The port began acquiring new industrial land long before the survey was launched, however. For example, it bought the 700-acre Alcoa-Reynolds aluminum plant just outside Troutdale in 2004. The site with annexed by Troutdale, and both governments worked to make sure it was cleaned up and redeveloped.
Among other things, the port invested $14 million in infrastructure improvements and Troutdale approved tax breaks for FedEx to build its 447,000-square-foot distribution center there.
A three-phase development is planned on the site that will eventually produce an estimated 3,500 new jobs, $141 million in personal income and $46 million in local and state taxes. Troutdale Mayor Jim Kight praised the port's work on the project when he testified in support of the Gresham purchase at last Wednesday's commission meeting.
The 222-acre LSI Logic Corp. site is between Northeast 223rd and 242nd avenues, and Northeast Glisan and Stark streets. LSI Logic originally planned to build its own industrial park there. It started by building a semiconductor manufacturing plant that was sold to ON Semiconductor. But progress on the rest of the property stalled after the national and state economies tanked.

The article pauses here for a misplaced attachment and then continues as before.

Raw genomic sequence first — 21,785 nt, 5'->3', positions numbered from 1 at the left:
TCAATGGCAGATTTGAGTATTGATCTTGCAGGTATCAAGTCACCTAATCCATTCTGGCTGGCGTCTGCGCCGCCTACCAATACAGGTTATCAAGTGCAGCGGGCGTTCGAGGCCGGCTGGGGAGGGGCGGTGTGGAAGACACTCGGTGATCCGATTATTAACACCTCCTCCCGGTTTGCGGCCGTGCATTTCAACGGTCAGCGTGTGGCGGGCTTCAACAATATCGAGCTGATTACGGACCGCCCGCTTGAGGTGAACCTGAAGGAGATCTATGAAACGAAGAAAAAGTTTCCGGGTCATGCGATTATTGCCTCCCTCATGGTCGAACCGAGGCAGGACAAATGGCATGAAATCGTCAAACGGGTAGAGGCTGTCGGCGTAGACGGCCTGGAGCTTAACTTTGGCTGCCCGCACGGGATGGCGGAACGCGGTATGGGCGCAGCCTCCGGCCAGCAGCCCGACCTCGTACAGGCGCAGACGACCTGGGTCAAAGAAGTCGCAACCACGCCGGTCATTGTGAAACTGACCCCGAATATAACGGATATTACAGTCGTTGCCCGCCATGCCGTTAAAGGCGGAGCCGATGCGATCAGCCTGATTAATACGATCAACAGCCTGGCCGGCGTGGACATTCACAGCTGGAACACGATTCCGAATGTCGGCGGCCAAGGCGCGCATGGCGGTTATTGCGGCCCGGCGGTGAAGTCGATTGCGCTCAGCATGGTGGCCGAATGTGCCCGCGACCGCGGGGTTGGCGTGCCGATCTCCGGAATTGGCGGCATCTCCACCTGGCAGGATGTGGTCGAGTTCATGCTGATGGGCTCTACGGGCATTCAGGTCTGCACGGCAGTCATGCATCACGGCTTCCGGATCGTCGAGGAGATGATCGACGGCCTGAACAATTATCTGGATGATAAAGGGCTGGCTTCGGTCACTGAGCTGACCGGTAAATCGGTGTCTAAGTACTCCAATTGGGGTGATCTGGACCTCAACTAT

The port bought the property for $26.5 million, largely because it is the only site in the region consisting of more than 100 acres that is zoned and ready for industrial development. The port intends to adopt a master plan for the property, prepare it for industrial customers, and lease much of it to Gresham for 10 years.
'Acquisition was a priority for the port due to its unique size, shovel-ready status and potential to attract strategic investment and significant job creation,' says Wyatt.
When complete, the business park will generate an estimated 2,768 direct jobs - plus thousands of indirect jobs in the surrounding community. Altogether, full development of the property would mean nearly 5,000 new jobs in Gresham, according to the port's economic impact model.